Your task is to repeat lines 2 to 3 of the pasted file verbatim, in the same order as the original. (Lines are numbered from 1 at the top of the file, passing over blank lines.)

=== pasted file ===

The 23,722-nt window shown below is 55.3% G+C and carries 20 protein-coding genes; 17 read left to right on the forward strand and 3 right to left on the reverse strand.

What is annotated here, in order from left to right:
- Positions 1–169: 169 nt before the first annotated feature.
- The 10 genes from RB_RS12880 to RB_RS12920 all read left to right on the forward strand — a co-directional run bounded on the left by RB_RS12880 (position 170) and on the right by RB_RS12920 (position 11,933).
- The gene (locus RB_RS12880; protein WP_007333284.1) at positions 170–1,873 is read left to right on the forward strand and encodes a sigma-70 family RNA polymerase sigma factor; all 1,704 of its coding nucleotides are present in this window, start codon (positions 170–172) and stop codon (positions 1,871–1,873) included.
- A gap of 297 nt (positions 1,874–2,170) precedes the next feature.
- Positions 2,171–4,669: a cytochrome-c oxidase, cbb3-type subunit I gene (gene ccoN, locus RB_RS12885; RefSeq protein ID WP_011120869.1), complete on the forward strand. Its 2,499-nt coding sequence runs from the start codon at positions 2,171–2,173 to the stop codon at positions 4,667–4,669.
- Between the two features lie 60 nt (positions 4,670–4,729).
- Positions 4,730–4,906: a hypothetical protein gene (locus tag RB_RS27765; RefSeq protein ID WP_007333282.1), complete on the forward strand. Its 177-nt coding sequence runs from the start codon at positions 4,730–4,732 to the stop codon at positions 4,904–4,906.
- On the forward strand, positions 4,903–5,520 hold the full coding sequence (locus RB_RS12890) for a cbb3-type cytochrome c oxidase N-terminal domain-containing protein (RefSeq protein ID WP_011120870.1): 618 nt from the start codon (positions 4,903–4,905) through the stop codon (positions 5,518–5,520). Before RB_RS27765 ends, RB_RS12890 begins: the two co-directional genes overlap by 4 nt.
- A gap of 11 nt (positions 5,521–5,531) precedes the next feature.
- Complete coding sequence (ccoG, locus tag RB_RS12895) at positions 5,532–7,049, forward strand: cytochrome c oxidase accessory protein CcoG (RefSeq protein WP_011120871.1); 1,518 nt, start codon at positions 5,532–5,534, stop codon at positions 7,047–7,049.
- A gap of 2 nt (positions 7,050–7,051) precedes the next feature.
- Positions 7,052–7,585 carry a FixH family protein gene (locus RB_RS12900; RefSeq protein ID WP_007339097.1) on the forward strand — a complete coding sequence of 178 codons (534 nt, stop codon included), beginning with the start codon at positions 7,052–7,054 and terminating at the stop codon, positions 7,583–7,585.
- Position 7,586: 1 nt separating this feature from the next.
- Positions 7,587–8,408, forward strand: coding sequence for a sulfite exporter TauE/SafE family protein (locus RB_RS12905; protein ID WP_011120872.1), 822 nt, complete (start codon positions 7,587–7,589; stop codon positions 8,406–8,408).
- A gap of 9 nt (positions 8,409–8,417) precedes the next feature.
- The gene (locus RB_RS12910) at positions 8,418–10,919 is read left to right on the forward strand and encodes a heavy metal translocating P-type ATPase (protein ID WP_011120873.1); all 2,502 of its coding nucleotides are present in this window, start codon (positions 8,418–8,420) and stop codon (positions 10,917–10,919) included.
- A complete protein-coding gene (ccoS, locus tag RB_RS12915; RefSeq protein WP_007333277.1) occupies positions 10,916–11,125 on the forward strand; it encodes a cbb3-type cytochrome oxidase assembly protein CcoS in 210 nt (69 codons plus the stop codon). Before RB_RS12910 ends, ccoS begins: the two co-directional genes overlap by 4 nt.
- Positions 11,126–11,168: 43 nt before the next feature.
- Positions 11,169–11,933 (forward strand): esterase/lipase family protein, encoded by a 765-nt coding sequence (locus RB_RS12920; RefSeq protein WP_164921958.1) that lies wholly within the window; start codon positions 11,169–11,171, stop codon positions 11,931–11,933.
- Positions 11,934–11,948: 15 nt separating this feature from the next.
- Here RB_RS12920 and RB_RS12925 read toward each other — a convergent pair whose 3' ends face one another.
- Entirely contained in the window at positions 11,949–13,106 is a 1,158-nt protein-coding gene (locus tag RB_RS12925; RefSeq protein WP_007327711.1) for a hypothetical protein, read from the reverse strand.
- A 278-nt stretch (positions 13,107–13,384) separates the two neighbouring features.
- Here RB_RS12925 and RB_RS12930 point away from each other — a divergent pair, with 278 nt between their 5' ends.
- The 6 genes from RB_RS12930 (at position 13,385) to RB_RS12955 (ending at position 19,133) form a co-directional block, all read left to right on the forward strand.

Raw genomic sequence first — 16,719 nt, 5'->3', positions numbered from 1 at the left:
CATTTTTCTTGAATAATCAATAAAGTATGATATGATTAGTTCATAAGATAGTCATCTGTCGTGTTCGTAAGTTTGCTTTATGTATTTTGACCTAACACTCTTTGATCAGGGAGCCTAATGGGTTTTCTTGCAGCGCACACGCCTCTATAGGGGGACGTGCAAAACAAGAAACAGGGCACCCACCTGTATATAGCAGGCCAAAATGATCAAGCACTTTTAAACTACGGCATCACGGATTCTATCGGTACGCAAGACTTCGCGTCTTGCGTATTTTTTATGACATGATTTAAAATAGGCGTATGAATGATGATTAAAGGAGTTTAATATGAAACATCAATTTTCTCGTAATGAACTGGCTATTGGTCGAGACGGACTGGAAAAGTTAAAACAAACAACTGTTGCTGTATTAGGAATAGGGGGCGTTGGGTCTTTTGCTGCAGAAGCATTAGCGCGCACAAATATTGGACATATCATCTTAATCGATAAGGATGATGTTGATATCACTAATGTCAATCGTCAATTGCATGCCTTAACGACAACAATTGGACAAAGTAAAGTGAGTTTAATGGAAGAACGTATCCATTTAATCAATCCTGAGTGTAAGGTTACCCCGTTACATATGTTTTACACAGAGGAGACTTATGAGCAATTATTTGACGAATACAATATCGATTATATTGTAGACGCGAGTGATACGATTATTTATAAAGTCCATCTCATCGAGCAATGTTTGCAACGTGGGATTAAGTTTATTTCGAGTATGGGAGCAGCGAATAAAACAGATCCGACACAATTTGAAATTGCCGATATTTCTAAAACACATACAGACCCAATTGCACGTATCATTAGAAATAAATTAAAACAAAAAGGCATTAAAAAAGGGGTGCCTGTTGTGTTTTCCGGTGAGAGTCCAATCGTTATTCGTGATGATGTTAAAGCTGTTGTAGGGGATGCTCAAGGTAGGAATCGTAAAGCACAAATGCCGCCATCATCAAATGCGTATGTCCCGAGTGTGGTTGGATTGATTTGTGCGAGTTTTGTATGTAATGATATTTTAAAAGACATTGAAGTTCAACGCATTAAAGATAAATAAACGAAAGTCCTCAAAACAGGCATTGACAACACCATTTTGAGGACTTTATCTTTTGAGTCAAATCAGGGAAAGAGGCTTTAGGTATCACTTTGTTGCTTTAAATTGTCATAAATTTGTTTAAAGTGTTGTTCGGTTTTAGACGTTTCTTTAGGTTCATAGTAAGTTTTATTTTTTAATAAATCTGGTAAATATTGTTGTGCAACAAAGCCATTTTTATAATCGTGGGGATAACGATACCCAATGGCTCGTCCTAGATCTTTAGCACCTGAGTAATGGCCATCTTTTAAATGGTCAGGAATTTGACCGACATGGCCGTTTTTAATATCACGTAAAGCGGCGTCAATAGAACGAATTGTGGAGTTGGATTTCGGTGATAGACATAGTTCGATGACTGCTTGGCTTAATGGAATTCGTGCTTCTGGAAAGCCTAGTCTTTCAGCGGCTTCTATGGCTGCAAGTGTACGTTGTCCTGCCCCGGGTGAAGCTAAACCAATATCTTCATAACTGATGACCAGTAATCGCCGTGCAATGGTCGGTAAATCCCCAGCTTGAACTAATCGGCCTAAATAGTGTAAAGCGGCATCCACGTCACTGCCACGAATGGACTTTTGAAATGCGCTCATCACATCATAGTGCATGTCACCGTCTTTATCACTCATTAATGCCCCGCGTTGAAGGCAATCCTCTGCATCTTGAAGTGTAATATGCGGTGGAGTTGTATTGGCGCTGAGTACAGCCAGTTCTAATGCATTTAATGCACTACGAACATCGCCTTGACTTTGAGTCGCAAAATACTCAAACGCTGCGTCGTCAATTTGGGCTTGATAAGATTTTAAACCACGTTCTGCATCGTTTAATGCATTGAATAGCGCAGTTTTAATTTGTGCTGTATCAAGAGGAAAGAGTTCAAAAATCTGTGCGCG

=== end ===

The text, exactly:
What is annotated here, in order from left to right:
- Positions 1–169: 169 nt before the first annotated feature.